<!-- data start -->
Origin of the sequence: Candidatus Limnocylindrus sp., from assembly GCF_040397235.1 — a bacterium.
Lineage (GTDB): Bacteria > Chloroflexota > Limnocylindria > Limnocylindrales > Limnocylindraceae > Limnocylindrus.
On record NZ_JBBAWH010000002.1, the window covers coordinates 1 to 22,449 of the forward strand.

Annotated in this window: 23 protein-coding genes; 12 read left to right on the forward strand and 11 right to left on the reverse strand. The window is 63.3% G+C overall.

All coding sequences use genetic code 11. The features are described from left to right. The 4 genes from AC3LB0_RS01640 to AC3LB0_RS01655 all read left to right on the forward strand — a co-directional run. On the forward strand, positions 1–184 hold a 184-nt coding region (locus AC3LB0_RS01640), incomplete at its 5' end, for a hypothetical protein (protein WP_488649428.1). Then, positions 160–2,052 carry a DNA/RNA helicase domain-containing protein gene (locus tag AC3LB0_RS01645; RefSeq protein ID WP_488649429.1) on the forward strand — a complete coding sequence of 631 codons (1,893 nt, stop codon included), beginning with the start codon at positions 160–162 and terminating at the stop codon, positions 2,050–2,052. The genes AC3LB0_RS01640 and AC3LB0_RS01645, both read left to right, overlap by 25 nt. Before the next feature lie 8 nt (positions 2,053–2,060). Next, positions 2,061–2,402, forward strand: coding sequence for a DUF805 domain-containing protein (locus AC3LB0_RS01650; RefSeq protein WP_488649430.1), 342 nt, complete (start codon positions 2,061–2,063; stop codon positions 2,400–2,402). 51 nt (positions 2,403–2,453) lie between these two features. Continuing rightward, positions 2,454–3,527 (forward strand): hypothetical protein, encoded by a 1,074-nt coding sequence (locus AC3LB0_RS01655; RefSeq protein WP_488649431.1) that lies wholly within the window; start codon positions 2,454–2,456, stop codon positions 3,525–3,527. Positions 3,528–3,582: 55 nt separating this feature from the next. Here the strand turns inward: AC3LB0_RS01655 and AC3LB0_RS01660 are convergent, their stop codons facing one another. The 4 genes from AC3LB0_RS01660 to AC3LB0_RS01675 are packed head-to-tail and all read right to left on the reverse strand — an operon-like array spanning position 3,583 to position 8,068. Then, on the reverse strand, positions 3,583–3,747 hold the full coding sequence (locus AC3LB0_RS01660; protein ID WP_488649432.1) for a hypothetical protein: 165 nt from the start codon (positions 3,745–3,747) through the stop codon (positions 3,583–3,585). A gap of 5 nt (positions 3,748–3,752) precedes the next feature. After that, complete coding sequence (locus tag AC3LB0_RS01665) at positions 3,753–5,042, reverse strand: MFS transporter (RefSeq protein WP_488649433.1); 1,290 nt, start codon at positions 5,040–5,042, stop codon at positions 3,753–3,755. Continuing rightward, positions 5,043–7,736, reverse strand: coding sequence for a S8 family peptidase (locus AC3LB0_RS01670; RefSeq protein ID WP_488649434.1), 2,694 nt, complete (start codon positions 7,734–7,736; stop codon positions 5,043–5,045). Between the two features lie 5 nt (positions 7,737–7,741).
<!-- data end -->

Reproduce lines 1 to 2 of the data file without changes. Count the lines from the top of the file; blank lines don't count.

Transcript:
Origin of the sequence: Candidatus Limnocylindrus sp., from assembly GCF_040397235.1 — a bacterium.
Lineage (GTDB): Bacteria > Chloroflexota > Limnocylindria > Limnocylindrales > Limnocylindraceae > Limnocylindrus.